MALIAN MAN SENTENCED IN MANHATTAN FEDERAL COURT TO 57 MONTHS IN PRISON FOR CONSPIRING TO PROVIDE MATERIAL SUPPORT TO TERRORISTS
FOR IMMEDIATE RELEASE
Monday March 12, 2012
Preet Bharara, the United States Attorney for the Southern District of New York, announced that Malian citizen OUMAR ISSA was sentenced today in Manhattan federal court to 57 months in prison for conspiring to provide material support to a foreign terrorist organization. In December 2009, ISSA and two other men – Harouna Touré and Idriss Abdelrahman – were charged with agreeing to transport cocaine through West and North Africa with the intent to support the drug trafficking activities of Al Qaeda, Al Qaeda in the Islamic Magreb (“AQIM”), and the Fuerzas Armadas Revolucionarias de Colombia (“FARC”). Each of these organizations has been designated by the U.S. Department of State as a Foreign Terrorist Organization. ISSA was arrested in Ghana on December 16, 2009, and subsequently transported to the Southern District of New York, where he pled guilty on November 15, 2011, to providing material support to the FARC. ISSA was sentenced today by U.S. District Judge Barbara S. Jones.
Manhattan U.S. Attorney Preet Bharara said: “Oumar Issa knowingly agreed to provide material support to the FARC – a violent and destructive terrorist organization. We cannot repeat too often that we will do whatever it takes to capture, prosecute, and punish terrorists and those who support them, wherever they are and however long it takes.”
According to the Complaint and Indictment filed in Manhattan federal court:
The principal goal of Al Qaeda, a terrorist organization founded in 1989, is to attack the United States. Al Qaeda functions on its own and through various terrorist organizations that act as affiliated groups. The group known as AQIM – formerly the Salafist Group for Preaching and Combat (“GSPC”) – was founded in the late 1990s with the assistance of Usama Bin Laden.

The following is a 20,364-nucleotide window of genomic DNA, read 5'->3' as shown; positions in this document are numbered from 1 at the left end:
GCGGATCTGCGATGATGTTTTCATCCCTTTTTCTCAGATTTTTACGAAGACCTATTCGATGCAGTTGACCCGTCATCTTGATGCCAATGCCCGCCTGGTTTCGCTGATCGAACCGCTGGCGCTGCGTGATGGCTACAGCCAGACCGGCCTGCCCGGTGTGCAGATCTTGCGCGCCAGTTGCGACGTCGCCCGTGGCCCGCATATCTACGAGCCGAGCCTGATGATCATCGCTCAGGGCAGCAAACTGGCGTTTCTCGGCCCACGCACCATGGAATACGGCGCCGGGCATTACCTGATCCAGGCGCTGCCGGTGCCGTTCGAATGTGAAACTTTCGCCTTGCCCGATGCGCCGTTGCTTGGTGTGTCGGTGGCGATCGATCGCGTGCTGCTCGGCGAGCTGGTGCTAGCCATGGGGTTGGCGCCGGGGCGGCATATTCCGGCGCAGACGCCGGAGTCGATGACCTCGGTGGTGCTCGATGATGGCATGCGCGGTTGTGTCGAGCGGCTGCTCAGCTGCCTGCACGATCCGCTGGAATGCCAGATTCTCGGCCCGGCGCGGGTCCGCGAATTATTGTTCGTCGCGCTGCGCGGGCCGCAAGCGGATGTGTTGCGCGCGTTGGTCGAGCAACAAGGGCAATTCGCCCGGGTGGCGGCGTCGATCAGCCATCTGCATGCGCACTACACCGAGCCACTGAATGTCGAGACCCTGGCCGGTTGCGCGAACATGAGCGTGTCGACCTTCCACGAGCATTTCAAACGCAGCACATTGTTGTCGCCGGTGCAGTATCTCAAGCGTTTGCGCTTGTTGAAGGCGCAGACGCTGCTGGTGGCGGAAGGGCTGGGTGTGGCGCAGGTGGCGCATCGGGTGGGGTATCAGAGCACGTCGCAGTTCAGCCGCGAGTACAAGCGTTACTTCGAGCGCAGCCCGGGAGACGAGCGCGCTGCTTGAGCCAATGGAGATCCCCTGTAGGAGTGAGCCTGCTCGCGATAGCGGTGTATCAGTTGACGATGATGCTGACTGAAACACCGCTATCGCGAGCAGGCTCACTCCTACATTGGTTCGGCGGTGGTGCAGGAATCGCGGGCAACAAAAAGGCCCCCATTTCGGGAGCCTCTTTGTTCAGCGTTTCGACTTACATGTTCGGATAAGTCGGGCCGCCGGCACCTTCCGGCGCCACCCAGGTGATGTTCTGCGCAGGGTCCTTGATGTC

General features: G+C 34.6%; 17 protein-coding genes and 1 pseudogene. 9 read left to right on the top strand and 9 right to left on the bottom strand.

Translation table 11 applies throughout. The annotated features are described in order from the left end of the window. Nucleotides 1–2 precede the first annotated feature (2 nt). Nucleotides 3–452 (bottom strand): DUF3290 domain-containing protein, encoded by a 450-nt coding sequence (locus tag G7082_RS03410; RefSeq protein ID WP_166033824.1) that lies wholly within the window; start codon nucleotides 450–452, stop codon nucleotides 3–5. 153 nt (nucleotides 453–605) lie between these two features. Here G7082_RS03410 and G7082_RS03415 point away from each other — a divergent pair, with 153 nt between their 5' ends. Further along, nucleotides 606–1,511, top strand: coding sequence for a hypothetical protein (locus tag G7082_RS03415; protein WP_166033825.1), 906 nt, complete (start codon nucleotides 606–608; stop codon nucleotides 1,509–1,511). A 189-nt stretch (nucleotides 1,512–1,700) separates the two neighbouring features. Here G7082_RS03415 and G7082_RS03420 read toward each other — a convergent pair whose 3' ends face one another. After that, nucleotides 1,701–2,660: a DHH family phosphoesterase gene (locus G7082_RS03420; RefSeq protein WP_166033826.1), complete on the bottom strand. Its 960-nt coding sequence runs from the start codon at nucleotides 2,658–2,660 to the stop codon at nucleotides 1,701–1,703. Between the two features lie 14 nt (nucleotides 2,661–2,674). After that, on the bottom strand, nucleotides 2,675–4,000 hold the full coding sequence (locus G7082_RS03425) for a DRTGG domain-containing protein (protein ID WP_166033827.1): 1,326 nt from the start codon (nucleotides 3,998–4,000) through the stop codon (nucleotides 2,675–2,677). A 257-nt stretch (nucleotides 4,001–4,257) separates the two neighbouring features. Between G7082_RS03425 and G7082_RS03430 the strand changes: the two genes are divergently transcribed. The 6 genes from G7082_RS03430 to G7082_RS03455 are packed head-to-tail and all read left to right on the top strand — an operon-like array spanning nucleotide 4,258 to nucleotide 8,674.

The FARC is a highly structured international terrorist group dedicated to the violent overthrow of the democratically elected Government of Colombia. Organized as a military group, the FARC actively engages in narcotics trafficking as a financing mechanism, and has evolved into the world’s largest supplier of cocaine. For at least the past five years, the FARC has been responsible for violent acts committed against U.S. persons and commercial and property interests in foreign jurisdictions – including in Colombia – in order to dissuade the United States from continuing its efforts to disrupt the FARC’s cocaine manufacturing and trafficking activities.
From September 2009 through December 2009, ISSA, Touré, and Abdelrahman, who are all from Mali, agreed to provide the FARC with services, including logistical assistance and secure transportation for a shipment of cocaine across Africa, false identification documents, and other material support and resources, knowing that the FARC was engaged in terrorist activity. The defendants also agreed to provide material support and resources, including property, and currency and monetary instruments to Al Qaeda and AQIM, knowing that these groups were engaged in terrorist activities.
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In addition to the prison term, Judge Jones also ordered ISSA, 36, to forfeit $50,000, and pay a $100 special assessment fee.
The charges against Touré and Abdelrahman are merely accusations, and they are presumed innocent unless and until proven guilty.
The charges against ISSA, Touré, and Abdelrahman were the result of the coordinated efforts of the U.S. Attorney’s Office for the Southern District of New York and the DEA’s Special Operations Division and Ghana Office. Mr. Bharara praised the outstanding investigative work of the DEA and thanked the Department of Justice’s Office of International Affairs, its National Security Division, and the Department of State for their assistance. Mr. Bharara also thanked the Government of Ghana for its cooperation.
The case is being handled by the Office’s Terrorism and International Narcotics Unit. Assistant U.S. Attorneys Jeffrey A. Brown, Christian R. Everdell, and Edward Kim are in charge of the prosecution.